'World-renowned' companies aren't following Russia's recycling laws & are lying to authorities about it, says environment minister
Major "world-renowned" companies are deceiving the Russian government by providing false information on the disposal of packaging and goods, violating the country's extended producer-responsibility laws, including recycling.
That's according to Alexander Kozlov, Russia's Minister of Natural Resources and Ecology, who told Moscow daily RBK that these large businesses want to avoid the additional costs of looking after the environment.
"We need to take control because, in the reports of some world-renowned companies, we see how they cheat us without shame," Kozlov said.
Russia has had an Extended Producer Responsibility (EPR) mechanism in place since 2015. The manufacturer is supposed to either dispose of goods and packaging itself or pay a fee for another company to do it. According to Russia's environmental watchdog Rosprirodnadzor, the date-data for 2020 shows that only 20,000 out of 4 million companies submitted their reports.Also on rt.com Russia could impose ban on ALL disposable plastic goods in next two years as country begins battle against non-recyclable products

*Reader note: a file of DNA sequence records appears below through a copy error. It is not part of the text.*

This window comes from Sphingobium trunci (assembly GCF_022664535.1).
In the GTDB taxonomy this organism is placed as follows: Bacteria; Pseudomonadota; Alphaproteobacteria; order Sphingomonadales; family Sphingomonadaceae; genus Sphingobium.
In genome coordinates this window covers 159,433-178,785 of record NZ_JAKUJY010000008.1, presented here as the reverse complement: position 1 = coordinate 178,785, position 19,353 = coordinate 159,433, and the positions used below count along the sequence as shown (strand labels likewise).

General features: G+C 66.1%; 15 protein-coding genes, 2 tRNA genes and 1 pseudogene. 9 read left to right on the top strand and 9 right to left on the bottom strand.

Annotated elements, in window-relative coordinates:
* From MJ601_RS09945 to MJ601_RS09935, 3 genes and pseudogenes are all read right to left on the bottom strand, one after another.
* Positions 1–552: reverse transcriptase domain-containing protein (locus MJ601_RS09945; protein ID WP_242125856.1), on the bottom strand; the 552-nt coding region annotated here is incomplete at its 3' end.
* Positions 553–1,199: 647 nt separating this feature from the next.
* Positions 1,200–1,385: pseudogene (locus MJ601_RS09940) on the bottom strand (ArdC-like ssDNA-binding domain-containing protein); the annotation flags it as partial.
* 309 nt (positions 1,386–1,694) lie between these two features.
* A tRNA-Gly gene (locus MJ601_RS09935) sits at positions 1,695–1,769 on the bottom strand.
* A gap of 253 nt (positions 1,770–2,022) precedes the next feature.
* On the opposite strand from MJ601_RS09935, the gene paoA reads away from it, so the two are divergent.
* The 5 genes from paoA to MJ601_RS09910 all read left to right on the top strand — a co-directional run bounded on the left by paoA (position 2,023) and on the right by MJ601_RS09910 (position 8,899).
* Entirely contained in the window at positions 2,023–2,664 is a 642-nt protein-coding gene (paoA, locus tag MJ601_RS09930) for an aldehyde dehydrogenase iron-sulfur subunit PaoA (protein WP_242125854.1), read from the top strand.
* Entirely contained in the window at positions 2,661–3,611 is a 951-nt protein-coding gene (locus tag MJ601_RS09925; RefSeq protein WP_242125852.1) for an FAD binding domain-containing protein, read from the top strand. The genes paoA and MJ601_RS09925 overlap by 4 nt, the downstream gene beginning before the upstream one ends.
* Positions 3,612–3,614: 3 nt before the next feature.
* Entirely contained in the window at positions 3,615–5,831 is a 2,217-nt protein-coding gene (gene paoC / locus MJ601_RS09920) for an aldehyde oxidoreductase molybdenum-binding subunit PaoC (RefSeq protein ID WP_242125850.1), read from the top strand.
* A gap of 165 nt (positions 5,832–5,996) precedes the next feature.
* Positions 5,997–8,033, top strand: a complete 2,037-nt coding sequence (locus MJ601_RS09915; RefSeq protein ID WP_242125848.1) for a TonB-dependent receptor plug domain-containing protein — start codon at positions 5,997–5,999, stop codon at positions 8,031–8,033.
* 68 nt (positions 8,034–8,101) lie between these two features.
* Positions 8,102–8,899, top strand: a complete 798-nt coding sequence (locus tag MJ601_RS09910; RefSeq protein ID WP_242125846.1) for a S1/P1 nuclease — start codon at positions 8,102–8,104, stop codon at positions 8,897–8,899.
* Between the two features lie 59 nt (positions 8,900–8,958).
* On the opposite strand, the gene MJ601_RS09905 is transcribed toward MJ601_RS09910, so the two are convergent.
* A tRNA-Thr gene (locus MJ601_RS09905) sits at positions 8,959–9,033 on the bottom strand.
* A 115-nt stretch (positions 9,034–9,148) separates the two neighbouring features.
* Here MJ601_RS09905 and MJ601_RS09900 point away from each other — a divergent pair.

At the start of next year, passed recycling reforms will be fully implemented that will include enforced recycling of 100% of packaging. The Ministry of Natural Resources and Ecology predicts that after implementing the reform, the environmental tax received by Moscow may increase to 136 billion rubles ($1.8 billion a year).
The reform has come under attack by businesses, but the ministry is in no mood to change its mind, Kozlov explained.
"We are feeling all sorts of pressure, including using the media. But this is a strategy. It must be implemented," the minister concluded.
Last month, it was revealed that the same ministry proposed a ban on 28 single-use goods in Russia, including plates, glasses, cup lids and coffee capsules.Also on rt.com Russia to impose ban on cotton swabs and plastic utensils as country begins crackdown on hard-to-recycle & non-recyclable products
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